Ghosh to lead Cornell’s Society for the Humanities

Durba Ghosh, professor of history in the College of Arts and Sciences, will become the Taylor Family Director of the Society for the Humanities, starting on January 1, 2025.

Recently the faculty director of the Humanities Scholars Program (A&S), Ghosh brings to the Society scholarly background in the history of British colonialism on the Indian subcontinent; academic focuses on gender and sexuality and South Asia; and broad experience with interdisciplinary collaborations. Stepping down June 30 after leading the society since 2017 is Paul Fleming, the L. Sanford and Jo Mills Reis Professor of Humanities (A&S).

“I am delighted to welcome Durba Ghosh as the director of the Society for the Humanities,” said Rachel Bean, interim dean of the College of Arts and Sciences. “Durba has an outstanding record of scholarly accomplishments and academic leadership of Cornell programs that showcase multi-disciplinary approaches to the humanities.

“I’m also deeply grateful to Paul Fleming for his leadership and vision for the past seven years and the monumental successes he’s brought for humanities scholars and students at Cornell and throughout central New York,” Bean said.

Alexander Livingston, associate professor of history (A&S), will serve as interim director of the Society for Humanities during the fall semester of 2024 while Ghosh is on research leave as a member at the Institute of Advanced Study in Princeton.

Ghosh is the author of two books, “Sex and the Family in Colonial India” and “Gentlemanly Terrorists,” as well as many journal articles and book chapters all focusing on the relationship between colonial agents, officials and elites and those who were colonized. Her current book project, “Moving Monuments,” follows the movement of commemorative statues made in London and the British isles to various sites across the empire, most notably the Indian subcontinent.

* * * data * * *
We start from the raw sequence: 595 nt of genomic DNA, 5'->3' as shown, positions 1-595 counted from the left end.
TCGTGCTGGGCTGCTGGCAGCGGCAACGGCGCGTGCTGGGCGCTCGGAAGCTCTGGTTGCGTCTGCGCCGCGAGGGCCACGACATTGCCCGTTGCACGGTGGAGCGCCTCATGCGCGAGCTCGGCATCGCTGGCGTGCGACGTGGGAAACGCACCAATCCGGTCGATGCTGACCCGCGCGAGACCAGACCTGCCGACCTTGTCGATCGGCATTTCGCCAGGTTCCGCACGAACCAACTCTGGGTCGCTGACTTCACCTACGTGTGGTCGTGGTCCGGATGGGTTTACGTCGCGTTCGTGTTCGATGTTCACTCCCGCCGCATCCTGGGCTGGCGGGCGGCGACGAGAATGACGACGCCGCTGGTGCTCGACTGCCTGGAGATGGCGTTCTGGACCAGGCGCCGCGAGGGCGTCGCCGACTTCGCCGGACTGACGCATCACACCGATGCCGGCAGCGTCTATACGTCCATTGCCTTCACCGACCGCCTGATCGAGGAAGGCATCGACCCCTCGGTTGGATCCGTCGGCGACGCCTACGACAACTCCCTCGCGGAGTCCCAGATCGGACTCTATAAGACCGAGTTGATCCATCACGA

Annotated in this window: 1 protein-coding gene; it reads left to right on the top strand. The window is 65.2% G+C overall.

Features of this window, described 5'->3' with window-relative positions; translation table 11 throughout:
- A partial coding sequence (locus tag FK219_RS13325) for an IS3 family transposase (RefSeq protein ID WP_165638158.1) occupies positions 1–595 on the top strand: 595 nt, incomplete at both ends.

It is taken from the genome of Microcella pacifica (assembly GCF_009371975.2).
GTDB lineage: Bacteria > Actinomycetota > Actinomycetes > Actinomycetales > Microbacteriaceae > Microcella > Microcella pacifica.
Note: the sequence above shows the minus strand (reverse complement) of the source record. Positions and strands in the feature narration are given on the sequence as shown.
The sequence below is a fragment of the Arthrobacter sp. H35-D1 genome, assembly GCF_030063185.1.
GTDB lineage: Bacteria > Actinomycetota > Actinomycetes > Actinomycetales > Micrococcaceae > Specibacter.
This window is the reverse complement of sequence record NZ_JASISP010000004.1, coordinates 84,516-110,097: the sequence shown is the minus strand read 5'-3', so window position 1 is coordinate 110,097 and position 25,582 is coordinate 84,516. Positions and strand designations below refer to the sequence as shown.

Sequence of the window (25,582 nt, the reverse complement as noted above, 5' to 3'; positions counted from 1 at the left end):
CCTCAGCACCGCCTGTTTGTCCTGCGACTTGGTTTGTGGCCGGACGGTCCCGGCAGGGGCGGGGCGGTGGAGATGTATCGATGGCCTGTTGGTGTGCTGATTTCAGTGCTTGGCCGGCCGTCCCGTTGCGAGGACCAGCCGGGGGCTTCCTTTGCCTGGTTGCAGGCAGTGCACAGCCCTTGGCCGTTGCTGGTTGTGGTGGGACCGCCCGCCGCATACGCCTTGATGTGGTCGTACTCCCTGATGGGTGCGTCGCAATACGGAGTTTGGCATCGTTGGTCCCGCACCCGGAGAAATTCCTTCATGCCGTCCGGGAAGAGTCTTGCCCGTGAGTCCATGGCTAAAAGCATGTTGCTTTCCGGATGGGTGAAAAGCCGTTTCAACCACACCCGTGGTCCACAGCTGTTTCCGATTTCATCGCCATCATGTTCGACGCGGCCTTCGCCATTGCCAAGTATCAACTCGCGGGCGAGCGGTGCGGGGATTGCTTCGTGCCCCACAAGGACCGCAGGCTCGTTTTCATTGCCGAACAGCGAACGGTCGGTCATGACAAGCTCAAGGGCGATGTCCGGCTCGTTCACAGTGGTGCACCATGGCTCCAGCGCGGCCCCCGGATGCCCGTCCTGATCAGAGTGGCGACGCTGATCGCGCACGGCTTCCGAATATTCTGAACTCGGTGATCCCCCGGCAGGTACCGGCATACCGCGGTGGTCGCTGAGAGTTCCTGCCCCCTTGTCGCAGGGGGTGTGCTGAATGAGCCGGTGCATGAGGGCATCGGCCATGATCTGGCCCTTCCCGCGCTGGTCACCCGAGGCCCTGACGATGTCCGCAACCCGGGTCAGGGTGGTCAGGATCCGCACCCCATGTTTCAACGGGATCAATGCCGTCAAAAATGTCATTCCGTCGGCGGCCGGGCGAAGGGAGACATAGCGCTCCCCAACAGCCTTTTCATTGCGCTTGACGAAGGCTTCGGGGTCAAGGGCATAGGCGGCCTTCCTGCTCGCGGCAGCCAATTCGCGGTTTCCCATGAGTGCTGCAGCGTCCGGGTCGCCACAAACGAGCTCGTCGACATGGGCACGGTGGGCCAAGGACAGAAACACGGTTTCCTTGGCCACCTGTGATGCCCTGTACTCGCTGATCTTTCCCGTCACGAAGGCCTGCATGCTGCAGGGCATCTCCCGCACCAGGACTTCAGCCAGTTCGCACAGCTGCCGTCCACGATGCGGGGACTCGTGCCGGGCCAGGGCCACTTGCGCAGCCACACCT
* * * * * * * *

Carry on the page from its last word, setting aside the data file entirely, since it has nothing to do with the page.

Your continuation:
Since arriving at Cornell in 2005, Ghosh has taught courses on modern South Asia, the British Empire, gender and colonialism.

At Cornell, Ghosh has been involved with the Society for the Humanities, the Feminist, Gender, and Sexuality Studies Program, the South Asia Program, the Mario Einaudi Center for International Studies, the Institute for Social Sciences and the CIVIC initiative that emerged out of the Radical Collaborations projects.

From its inception in 2019 to the 2023 spring semester, Ghosh was the inaugural director of the Humanities Scholars Program, an outgrowth of the Society for the Humanities. She worked closely with Fleming to launch the program.

Fleming concludes his term at the helm of the Society for the Humanities leaving a legacy of growth. In addition to founding the Humanities Scholars Program, he brought in a $1 million grant from the Andrew W. Mellon Foundation to start the Rural Humanities initiative. Fleming completed the final report to the Mellon Foundation on the CNY Humanities Corridor, ushering Cornell into a new endowed phase of this multi-university collaboration.

Under Fleming’s leadership, the Society for the Humanities expanded its grant offerings, adding the Humanities Impact grant program and the Minnowbrook Writing Retreat. There has also been a high rate of success among the postdocs who have served as Society Fellows under Fleming’s tenure. Many have received tenure track positions at prestigious universities.

Cornell’s Society for the Humanities was established in 1966 as one of the first humanities institutes in North America. Located in the historic home of Cornell's first president, Andrew Dickson White, the Society brings together distinguished visiting fellows, Cornell faculty and graduate student fellows to pursue research on broadly interdisciplinary themes. The Society sponsors numerous internal grants, workshops and funding opportunities for Cornell faculty and graduate students in the humanities as well as hosting annual lectures, workshops, colloquia and conferences organized by Cornell’s humanities faculty.

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		 Durba Ghosh talks with students